Obesity and MS
Obesity reportedly increases the risk for developing multiple sclerosis (MS), but little is known about its association with disability accumulation.
In this nationwide longitudinal cohort study (Association of obesity with disease outcome in multiple sclerosis Journal of Neurology, Neurosurgery & Psychiatry 2023;94:57-61.) included 1066 individuals with newly diagnosed MS from the German National MS cohort. Expanded Disability Status Scale (EDSS) scores, relapse rates, MRI findings and choice of immunotherapy were compared at baseline and at years 2, 4 and 6 between obese (body mass index, BMI ≥30 kg/m2) and non-obese (BMI <30 kg/m2) patients and correlated with individual BMI values.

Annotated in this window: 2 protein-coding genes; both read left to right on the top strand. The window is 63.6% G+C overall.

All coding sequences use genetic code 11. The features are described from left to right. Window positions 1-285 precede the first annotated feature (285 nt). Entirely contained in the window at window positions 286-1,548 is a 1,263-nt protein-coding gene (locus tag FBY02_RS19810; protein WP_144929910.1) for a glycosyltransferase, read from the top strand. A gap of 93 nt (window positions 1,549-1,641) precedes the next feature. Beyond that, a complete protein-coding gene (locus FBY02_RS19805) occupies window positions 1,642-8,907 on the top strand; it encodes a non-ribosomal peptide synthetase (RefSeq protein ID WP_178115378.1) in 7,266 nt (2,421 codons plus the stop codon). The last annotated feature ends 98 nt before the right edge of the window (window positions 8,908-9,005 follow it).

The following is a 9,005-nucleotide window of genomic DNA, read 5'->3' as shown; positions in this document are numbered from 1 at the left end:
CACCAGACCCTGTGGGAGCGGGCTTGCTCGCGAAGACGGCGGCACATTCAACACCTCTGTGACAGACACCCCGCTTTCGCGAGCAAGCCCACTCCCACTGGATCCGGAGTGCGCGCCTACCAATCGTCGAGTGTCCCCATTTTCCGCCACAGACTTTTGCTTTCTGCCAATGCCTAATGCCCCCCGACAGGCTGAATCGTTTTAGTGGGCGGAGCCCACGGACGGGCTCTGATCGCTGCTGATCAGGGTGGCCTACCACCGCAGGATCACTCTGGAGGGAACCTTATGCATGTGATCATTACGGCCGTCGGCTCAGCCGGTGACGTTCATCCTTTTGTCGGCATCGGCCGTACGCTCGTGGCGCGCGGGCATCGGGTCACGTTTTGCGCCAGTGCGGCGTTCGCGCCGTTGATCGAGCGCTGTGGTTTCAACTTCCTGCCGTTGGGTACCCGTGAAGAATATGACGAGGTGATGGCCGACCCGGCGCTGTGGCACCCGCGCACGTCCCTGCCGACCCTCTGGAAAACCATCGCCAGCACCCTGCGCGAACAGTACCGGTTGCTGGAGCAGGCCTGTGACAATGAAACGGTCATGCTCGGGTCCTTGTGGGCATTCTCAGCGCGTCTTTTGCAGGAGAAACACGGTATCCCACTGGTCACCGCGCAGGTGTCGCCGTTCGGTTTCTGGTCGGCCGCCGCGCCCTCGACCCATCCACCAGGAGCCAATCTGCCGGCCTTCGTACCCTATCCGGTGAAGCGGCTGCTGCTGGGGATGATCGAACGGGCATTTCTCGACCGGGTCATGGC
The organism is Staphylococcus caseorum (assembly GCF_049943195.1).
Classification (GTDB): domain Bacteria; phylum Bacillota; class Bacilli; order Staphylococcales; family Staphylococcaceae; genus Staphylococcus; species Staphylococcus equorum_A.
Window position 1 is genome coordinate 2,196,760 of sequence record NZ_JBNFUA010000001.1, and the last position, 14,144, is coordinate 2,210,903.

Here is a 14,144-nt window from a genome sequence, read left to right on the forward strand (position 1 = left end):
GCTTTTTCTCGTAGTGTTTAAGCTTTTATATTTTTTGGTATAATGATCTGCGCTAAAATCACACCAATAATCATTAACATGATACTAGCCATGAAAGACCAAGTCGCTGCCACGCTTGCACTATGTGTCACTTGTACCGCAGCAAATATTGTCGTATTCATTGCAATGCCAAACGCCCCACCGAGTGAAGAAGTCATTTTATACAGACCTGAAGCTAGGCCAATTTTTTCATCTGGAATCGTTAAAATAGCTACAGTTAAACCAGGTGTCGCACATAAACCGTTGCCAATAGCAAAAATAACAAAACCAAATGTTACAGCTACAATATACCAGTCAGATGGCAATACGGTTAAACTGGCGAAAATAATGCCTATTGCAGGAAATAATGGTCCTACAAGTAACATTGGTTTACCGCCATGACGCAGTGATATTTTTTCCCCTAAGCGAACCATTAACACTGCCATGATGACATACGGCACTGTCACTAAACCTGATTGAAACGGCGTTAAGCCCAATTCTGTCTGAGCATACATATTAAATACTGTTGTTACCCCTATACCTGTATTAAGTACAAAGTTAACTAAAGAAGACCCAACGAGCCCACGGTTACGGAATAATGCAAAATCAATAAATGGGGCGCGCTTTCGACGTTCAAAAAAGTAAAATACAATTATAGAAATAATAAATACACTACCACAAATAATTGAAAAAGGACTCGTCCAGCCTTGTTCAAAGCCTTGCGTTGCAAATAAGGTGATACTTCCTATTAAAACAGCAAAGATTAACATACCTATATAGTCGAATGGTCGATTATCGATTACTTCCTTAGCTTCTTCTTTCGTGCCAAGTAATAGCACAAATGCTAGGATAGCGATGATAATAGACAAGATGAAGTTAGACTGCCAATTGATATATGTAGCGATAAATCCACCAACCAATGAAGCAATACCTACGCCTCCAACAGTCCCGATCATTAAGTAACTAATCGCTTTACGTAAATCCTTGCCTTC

Presence of obesity at disease onset was associated with higher disability at baseline and at 2, 4 and 6 years of follow-up (p<0.001). Median time to reach EDSS 3 was 0.99 years for patients with BMI ≥30 kg/m2 and 1.46 years for non-obese patients. Risk to reach EDSS 3 over 6 years was significantly increased in patients with BMI ≥30 kg/m2 compared with patients with BMI <30 kg/m2 after adjustment for sex, age, smoking (HR 1.87; 95% CI 1.3 to 2.6; log-rank test p<0.001) and independent of disease-modifying therapies.
The authors concluded that obesity management could improve clinical outcome of MS.